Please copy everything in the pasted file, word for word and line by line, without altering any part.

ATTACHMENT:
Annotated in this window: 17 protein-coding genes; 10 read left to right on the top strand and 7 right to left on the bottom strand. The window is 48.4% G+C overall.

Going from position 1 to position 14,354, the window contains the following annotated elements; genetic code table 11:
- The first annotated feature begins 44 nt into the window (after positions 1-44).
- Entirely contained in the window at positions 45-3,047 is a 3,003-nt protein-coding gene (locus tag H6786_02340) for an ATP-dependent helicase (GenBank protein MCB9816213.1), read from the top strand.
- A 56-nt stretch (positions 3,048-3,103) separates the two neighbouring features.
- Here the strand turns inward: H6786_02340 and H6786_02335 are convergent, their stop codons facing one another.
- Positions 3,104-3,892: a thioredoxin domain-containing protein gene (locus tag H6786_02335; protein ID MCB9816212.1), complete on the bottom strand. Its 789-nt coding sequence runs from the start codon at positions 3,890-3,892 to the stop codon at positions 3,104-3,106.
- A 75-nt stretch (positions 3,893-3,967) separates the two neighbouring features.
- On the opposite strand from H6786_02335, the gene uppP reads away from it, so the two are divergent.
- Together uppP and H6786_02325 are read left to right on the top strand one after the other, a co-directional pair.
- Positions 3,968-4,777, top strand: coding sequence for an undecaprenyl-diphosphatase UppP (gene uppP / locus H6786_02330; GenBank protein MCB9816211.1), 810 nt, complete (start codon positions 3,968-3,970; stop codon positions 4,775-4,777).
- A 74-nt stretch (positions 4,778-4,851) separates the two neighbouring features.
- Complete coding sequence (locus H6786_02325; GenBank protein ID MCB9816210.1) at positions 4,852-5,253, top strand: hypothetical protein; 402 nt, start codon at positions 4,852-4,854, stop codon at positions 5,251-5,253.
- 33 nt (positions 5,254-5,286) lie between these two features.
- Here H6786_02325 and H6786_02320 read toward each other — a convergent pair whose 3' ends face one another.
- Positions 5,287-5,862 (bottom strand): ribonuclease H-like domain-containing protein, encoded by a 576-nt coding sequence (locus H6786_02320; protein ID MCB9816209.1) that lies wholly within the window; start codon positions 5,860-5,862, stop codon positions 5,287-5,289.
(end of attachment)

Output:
Annotated in this window: 17 protein-coding genes; 10 read left to right on the top strand and 7 right to left on the bottom strand. The window is 48.4% G+C overall.

Going from position 1 to position 14,354, the window contains the following annotated elements; genetic code table 11:
- The first annotated feature begins 44 nt into the window (after positions 1-44).
- Entirely contained in the window at positions 45-3,047 is a 3,003-nt protein-coding gene (locus tag H6786_02340) for an ATP-dependent helicase (GenBank protein MCB9816213.1), read from the top strand.
- A 56-nt stretch (positions 3,048-3,103) separates the two neighbouring features.
- Here the strand turns inward: H6786_02340 and H6786_02335 are convergent, their stop codons facing one another.
- Positions 3,104-3,892: a thioredoxin domain-containing protein gene (locus tag H6786_02335; protein ID MCB9816212.1), complete on the bottom strand. Its 789-nt coding sequence runs from the start codon at positions 3,890-3,892 to the stop codon at positions 3,104-3,106.
- A 75-nt stretch (positions 3,893-3,967) separates the two neighbouring features.
- On the opposite strand from H6786_02335, the gene uppP reads away from it, so the two are divergent.
- Together uppP and H6786_02325 are read left to right on the top strand one after the other, a co-directional pair.
- Positions 3,968-4,777, top strand: coding sequence for an undecaprenyl-diphosphatase UppP (gene uppP / locus H6786_02330; GenBank protein MCB9816211.1), 810 nt, complete (start codon positions 3,968-3,970; stop codon positions 4,775-4,777).
- A 74-nt stretch (positions 4,778-4,851) separates the two neighbouring features.
- Complete coding sequence (locus H6786_02325; GenBank protein ID MCB9816210.1) at positions 4,852-5,253, top strand: hypothetical protein; 402 nt, start codon at positions 4,852-4,854, stop codon at positions 5,251-5,253.
- 33 nt (positions 5,254-5,286) lie between these two features.
- Here H6786_02325 and H6786_02320 read toward each other — a convergent pair whose 3' ends face one another.
- Positions 5,287-5,862 (bottom strand): ribonuclease H-like domain-containing protein, encoded by a 576-nt coding sequence (locus H6786_02320; protein ID MCB9816209.1) that lies wholly within the window; start codon positions 5,860-5,862, stop codon positions 5,287-5,289.